This page contains a Flash digital edition of a book.
Baxter and Iqbal Ubi to name just a few.


Debbie’s shooting story began when she was twenty five years old and unlike George, Debbie was an air rifle shooter. The fact she did not come in to the sport as early as some was of no detriment and during the time she was involved in shooting she was extremely successful. The other true benefit of coming through the ranks and shooting for Great Britain meant she met George whom she later married.


Debbie shot for both England and Great Britain and was English Champion twice. At the Europeans in Finland Debbie was part of the team which set a new team record. Keen for another challenge which also was a benefit to her air rifle shooting Debbie took up 10 metre crossbow shooting, and at that time it was felt this would be a major new sport and was extremely popular.


Nationally she became ladies record holder with a score of 385 and on the international stage Debbie competed in European and World Championships for crossbow and is proud of a top 15 finish at the Worlds. Debbie hasn’t shot since the birth of their son Kenneth in January 1996.


And so another chapter begins. Ken showed an interest in shooting after the family went to a dinner marking Mick Gault’s retirement from England shooting. During the course of his Duke of Edinburgh award Ken needed to find a new sport to master and asked if he could try air pistol. In the enviable position of having a great coach on hand, Ken turned to his father who also decided to get involved once again!


Father and son competed this February in the British Championships where Ken shot 492 and 478 breaking his training best by 50 points in the process. George has continued to coach him and Ken came 5th at the North Wales Open in the junior air pistol category with another personal best. A couple of weeks ago Ken shot 525 at the Cambridge Open and so he continues his early shooting career and follows in his talented parents shooting footsteps. Ken and George use a 7 metre range in the garage at home for training when not at the club, and off the range Debbie feels her son has just the right temperament for the sport of


68 Target Shooter


shooting - he is calm, pretty laid back and he listens well to what he is taught and just gets on and does it. He sounds like the ideal student and I am willing to bet his name is one to look out for over the next few years on the top of scoreboards of competitions.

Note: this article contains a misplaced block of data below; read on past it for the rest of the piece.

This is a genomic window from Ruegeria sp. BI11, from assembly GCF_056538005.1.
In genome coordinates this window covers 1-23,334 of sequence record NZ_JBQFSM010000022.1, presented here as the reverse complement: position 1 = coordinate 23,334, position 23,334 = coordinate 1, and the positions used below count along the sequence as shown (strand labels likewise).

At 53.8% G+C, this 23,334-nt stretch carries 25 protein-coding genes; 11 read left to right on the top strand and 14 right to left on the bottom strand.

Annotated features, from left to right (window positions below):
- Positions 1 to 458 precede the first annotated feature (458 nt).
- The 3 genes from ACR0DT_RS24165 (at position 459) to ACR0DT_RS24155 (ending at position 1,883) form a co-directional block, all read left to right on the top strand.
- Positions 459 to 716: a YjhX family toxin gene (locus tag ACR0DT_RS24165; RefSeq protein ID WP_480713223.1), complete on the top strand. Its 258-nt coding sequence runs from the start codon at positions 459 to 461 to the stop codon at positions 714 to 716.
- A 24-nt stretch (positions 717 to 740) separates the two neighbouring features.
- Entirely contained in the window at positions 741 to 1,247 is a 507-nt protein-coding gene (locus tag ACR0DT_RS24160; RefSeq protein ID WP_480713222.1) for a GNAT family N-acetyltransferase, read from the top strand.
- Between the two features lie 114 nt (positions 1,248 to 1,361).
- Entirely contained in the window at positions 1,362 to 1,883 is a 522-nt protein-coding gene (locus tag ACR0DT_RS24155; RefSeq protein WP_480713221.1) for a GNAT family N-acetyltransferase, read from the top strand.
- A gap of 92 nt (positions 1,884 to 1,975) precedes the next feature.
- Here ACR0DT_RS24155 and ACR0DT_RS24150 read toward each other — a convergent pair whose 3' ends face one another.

Ken however is not the only talented Darling youngster. Debbie and George also have a daughter, Samantha who is 12 and the three of them are all keen golfers. Whilst Ken took lessons he wasn’t convinced it was the sport for him and leaves his sister Samantha to excel. She is showing promise with a handicap of 28 and is currently training with the county girls. More importantly she is enjoying it and breaking into a new sport which to make a change for the Darling family has nothing to do with shooting!


Since returning to his old shooting club, George has been asked to do some coaching at the Norwich City club and much to the delight of members including Eddie and father Andy Graver only a week after George began coaching him who won the British Open confined title at Bisley. His coaching is now back in demand since he raised his head above the parapet again and has been approached to coach some of the Isle of Man shooters who are trying to gain selection for the Glasgow Commonwealth Games which take place in 2014.


In Debbie’s own words “who would have guessed that some fifteen years after I gave up shooting and about twenty five years after George gave up shooting and ten since he finished coaching, that our son would bring us back to the shooting world and be so good?”


Page 1  |  Page 2  |  Page 3  |  Page 4  |  Page 5  |  Page 6  |  Page 7  |  Page 8  |  Page 9  |  Page 10  |  Page 11  |  Page 12  |  Page 13  |  Page 14  |  Page 15  |  Page 16  |  Page 17  |  Page 18  |  Page 19  |  Page 20  |  Page 21  |  Page 22  |  Page 23  |  Page 24  |  Page 25  |  Page 26  |  Page 27  |  Page 28  |  Page 29  |  Page 30  |  Page 31  |  Page 32  |  Page 33  |  Page 34  |  Page 35  |  Page 36  |  Page 37  |  Page 38  |  Page 39  |  Page 40  |  Page 41  |  Page 42  |  Page 43  |  Page 44  |  Page 45  |  Page 46  |  Page 47  |  Page 48  |  Page 49  |  Page 50  |  Page 51  |  Page 52  |  Page 53  |  Page 54  |  Page 55  |  Page 56  |  Page 57  |  Page 58  |  Page 59  |  Page 60  |  Page 61  |  Page 62  |  Page 63  |  Page 64  |  Page 65  |  Page 66  |  Page 67  |  Page 68  |  Page 69  |  Page 70  |  Page 71  |  Page 72  |  Page 73  |  Page 74  |  Page 75  |  Page 76  |  Page 77  |  Page 78  |  Page 79  |  Page 80  |  Page 81  |  Page 82  |  Page 83  |  Page 84  |  Page 85  |  Page 86  |  Page 87  |  Page 88  |  Page 89  |  Page 90  |  Page 91  |  Page 92  |  Page 93  |  Page 94  |  Page 95  |  Page 96  |  Page 97  |  Page 98  |  Page 99  |  Page 100